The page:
The mobile industry is a tale of two types right now. More devices are being sold than ever before, with many more millions of people getting connected every day. Yet a rise in budget handsets, as emerging markets come onto the scene, means profits are smaller and increased competition in the smartphone world is taking its toll on once dominant players.
These trends have had quite an effect on where devices are manufactured. Gone are the days when Europe was the centre of the mobile industry; now the big guns such as Apple are heading east to large plants such as Foxconn to make in bulk for a cheaper price tag.
Other firms such as BlackBerry are reining in the costs in this area by shutting plants and narrowing product ranges, which again means mobile manufacturing takes a hit in the West.
In contrast, however, Google-owned Motorola has announced plans to open a factory in Fort Worth, Texas, to build the first ever US-manufactured Motorola device – the Moto X – and create 2,000 new jobs.
Is there a chance for the US, and perhaps Europe, to bring back some of the much-needed cash from manufacturing hubs such as China when it comes to making mobiles, or is Motorola's move a one-off unlikely to be replicated?
You can give people what they want, when they want it
Rob Bamforth, Quocirca
Benefits of manufacturing close to home
First up, there is the green element of making devices in the country where they are designed and, ultimately, where a lot of them are sold.
“If you make the devices where they are going to be sold, they don’t have to be shipped half way round the world,” said Rob Bamforth, principal analyst at Quocirca.
“And having local facilities for recycling and extracting the precious metals from obsolete versions is not only a WEEE directive fit, but might also save some costs, especially as some of these materials are becoming even harder to get hold of.”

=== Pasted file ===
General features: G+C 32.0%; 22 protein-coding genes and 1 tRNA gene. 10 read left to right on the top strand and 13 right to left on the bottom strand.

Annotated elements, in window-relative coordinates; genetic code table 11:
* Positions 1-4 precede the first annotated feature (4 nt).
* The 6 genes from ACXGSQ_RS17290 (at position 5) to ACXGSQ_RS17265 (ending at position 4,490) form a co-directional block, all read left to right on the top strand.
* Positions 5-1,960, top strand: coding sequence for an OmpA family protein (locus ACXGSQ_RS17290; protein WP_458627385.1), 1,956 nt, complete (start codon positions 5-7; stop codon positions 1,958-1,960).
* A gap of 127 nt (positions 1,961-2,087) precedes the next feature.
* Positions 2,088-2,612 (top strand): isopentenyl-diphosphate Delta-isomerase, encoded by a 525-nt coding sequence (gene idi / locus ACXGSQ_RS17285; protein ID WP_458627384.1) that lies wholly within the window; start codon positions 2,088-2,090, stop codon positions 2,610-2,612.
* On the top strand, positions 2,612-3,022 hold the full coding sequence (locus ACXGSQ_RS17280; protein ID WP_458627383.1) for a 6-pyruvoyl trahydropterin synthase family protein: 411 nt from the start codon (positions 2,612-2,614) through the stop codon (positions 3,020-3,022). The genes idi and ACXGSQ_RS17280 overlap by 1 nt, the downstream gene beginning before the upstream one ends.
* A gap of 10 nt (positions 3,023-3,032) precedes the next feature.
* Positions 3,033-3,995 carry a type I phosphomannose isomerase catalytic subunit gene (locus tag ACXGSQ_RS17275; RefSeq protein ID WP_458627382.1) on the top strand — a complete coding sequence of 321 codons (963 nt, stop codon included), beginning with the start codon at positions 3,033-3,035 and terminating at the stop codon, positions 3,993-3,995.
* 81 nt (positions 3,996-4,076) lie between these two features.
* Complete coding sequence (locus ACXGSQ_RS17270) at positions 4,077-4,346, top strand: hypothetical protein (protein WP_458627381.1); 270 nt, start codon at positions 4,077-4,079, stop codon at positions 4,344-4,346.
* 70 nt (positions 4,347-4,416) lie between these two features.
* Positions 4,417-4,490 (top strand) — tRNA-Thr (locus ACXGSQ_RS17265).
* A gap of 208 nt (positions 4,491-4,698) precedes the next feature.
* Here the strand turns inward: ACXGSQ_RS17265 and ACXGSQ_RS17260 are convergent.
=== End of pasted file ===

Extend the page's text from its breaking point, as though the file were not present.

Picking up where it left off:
Going green might have fallen down the agenda in recent years, as people have become more obsessed with cost-cutting in an age of austerity, but a positive marketing message can still be gleaned from being environmentally friendly.
Second, there is an opportunity for making a tailored device for the individual if you are closer to home, giving them a way to stand out from the crowd by avoiding the same three devices in everyone else’s pockets.
“[Manufacturing in the West means] you can give people what they want, when they want it, rather than waiting for the tens of thousands of identical ones to hit the shops at once,” added Bamforth.
If you make the devices where they are going to be sold, they don’t have to be shipped half way round the world
Rob Bamforth, Quocirca
He admitted this would lead to losing the economies of scale, but the benefits could bolster those mobile companies struggling to make their mark, many of which are from Europe.
“It picks up on the 'premium' economies of chic, cool and choice. Why else are there so many custom cases for smartphones? People want to show their individuality, [even if they are] all choosing the same device.”
Finally, one of the biggest issues facing mobile manufacturers could also be lessened by the move closer to home.
Control of intellectual property could be a benefit, according to Bamforth: “It's a tricky one to keep a lid on, and despite lawyers, patents and lawsuits, things do get cloned, copied and cribbed.”
He admitted this could happen wherever the devices are built, but added: “Perhaps if production is closer to design there are fewer gaps to mind, and again changes can be made more readily.”
There is no denying that manufacturing is booming in Asia, and with set-up costs and labour considerably cheaper there than in the US or Europe, it is unlikely all the mobile firms are set to jump ship and sail to factories the other side of the Pacific.
However, if these motivations affect a few key players, there is surely a chance the industry here could build again and entice others to form a stronger relationship with manufacturing handsets in their home regions.